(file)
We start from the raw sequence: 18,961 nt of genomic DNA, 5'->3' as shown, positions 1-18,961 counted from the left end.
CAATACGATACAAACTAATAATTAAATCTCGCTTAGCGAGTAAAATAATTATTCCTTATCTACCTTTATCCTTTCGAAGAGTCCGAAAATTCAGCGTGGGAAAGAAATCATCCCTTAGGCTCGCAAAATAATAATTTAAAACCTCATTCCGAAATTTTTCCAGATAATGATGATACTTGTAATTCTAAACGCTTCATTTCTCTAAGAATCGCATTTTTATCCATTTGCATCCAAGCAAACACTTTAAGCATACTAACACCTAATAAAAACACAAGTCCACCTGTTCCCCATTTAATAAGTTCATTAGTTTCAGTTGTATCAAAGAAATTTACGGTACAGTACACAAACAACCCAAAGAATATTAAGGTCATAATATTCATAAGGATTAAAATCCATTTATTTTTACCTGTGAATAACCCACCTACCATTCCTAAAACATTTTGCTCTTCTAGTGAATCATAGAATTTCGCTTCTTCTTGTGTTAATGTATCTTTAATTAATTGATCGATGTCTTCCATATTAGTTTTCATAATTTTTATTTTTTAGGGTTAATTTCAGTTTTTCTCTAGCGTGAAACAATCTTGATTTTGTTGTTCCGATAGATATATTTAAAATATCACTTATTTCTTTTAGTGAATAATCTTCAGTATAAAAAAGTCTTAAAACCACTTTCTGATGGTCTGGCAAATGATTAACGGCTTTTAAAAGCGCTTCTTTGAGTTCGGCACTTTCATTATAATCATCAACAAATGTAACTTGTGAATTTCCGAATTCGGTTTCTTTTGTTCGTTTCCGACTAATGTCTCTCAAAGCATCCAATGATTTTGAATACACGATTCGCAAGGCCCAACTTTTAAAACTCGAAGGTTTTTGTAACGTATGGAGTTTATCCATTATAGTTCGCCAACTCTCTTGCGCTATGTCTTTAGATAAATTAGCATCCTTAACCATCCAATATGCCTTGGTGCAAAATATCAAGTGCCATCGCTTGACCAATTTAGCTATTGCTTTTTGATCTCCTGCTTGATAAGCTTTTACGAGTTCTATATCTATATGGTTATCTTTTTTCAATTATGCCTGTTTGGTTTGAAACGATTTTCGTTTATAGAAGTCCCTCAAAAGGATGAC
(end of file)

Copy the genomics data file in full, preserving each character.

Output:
We start from the raw sequence: 18,961 nt of genomic DNA, 5'->3' as shown, positions 1-18,961 counted from the left end.
CAATACGATACAAACTAATAATTAAATCTCGCTTAGCGAGTAAAATAATTATTCCTTATCTACCTTTATCCTTTCGAAGAGTCCGAAAATTCAGCGTGGGAAAGAAATCATCCCTTAGGCTCGCAAAATAATAATTTAAAACCTCATTCCGAAATTTTTCCAGATAATGATGATACTTGTAATTCTAAACGCTTCATTTCTCTAAGAATCGCATTTTTATCCATTTGCATCCAAGCAAACACTTTAAGCATACTAACACCTAATAAAAACACAAGTCCACCTGTTCCCCATTTAATAAGTTCATTAGTTTCAGTTGTATCAAAGAAATTTACGGTACAGTACACAAACAACCCAAAGAATATTAAGGTCATAATATTCATAAGGATTAAAATCCATTTATTTTTACCTGTGAATAACCCACCTACCATTCCTAAAACATTTTGCTCTTCTAGTGAATCATAGAATTTCGCTTCTTCTTGTGTTAATGTATCTTTAATTAATTGATCGATGTCTTCCATATTAGTTTTCATAATTTTTATTTTTTAGGGTTAATTTCAGTTTTTCTCTAGCGTGAAACAATCTTGATTTTGTTGTTCCGATAGATATATTTAAAATATCACTTATTTCTTTTAGTGAATAATCTTCAGTATAAAAAAGTCTTAAAACCACTTTCTGATGGTCTGGCAAATGATTAACGGCTTTTAAAAGCGCTTCTTTGAGTTCGGCACTTTCATTATAATCATCAACAAATGTAACTTGTGAATTTCCGAATTCGGTTTCTTTTGTTCGTTTCCGACTAATGTCTCTCAAAGCATCCAATGATTTTGAATACACGATTCGCAAGGCCCAACTTTTAAAACTCGAAGGTTTTTGTAACGTATGGAGTTTATCCATTATAGTTCGCCAACTCTCTTGCGCTATGTCTTTAGATAAATTAGCATCCTTAACCATCCAATATGCCTTGGTGCAAAATATCAAGTGCCATCGCTTGACCAATTTAGCTATTGCTTTTTGATCTCCTGCTTGATAAGCTTTTACGAGTTCTATATCTATATGGTTATCTTTTTTCAATTATGCCTGTTTGGTTTGAAACGATTTTCGTTTATAGAAGTCCCTCAAAAGGATGAC